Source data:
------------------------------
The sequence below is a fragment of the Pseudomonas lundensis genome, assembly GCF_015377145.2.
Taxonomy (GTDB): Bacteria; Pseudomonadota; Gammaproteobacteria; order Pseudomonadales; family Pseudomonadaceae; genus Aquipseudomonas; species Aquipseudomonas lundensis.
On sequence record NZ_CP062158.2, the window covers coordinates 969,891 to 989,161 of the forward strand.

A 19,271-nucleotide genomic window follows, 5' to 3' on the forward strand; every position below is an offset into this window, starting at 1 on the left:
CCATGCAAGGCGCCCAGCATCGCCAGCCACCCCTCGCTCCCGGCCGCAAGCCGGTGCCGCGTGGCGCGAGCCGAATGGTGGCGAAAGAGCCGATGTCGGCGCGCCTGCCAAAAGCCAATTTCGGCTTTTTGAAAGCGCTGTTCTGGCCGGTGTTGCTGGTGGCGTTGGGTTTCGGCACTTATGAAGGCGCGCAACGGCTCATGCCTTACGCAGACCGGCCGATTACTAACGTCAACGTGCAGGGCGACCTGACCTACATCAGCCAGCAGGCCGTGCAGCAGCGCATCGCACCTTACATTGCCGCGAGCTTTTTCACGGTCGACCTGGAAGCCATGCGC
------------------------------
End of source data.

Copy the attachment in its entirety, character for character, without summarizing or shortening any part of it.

The sequence below is a fragment of the Pseudomonas lundensis genome, assembly GCF_015377145.2.
Taxonomy (GTDB): Bacteria; Pseudomonadota; Gammaproteobacteria; order Pseudomonadales; family Pseudomonadaceae; genus Aquipseudomonas; species Aquipseudomonas lundensis.
On sequence record NZ_CP062158.2, the window covers coordinates 969,891 to 989,161 of the forward strand.

A 19,271-nucleotide genomic window follows, 5' to 3' on the forward strand; every position below is an offset into this window, starting at 1 on the left:
CCATGCAAGGCGCCCAGCATCGCCAGCCACCCCTCGCTCCCGGCCGCAAGCCGGTGCCGCGTGGCGCGAGCCGAATGGTGGCGAAAGAGCCGATGTCGGCGCGCCTGCCAAAAGCCAATTTCGGCTTTTTGAAAGCGCTGTTCTGGCCGGTGTTGCTGGTGGCGTTGGGTTTCGGCACTTATGAAGGCGCGCAACGGCTCATGCCTTACGCAGACCGGCCGATTACTAACGTCAACGTGCAGGGCGACCTGACCTACATCAGCCAGCAGGCCGTGCAGCAGCGCATCGCACCTTACATTGCCGCGAGCTTTTTCACGGTCGACCTGGAAGCCATGCGC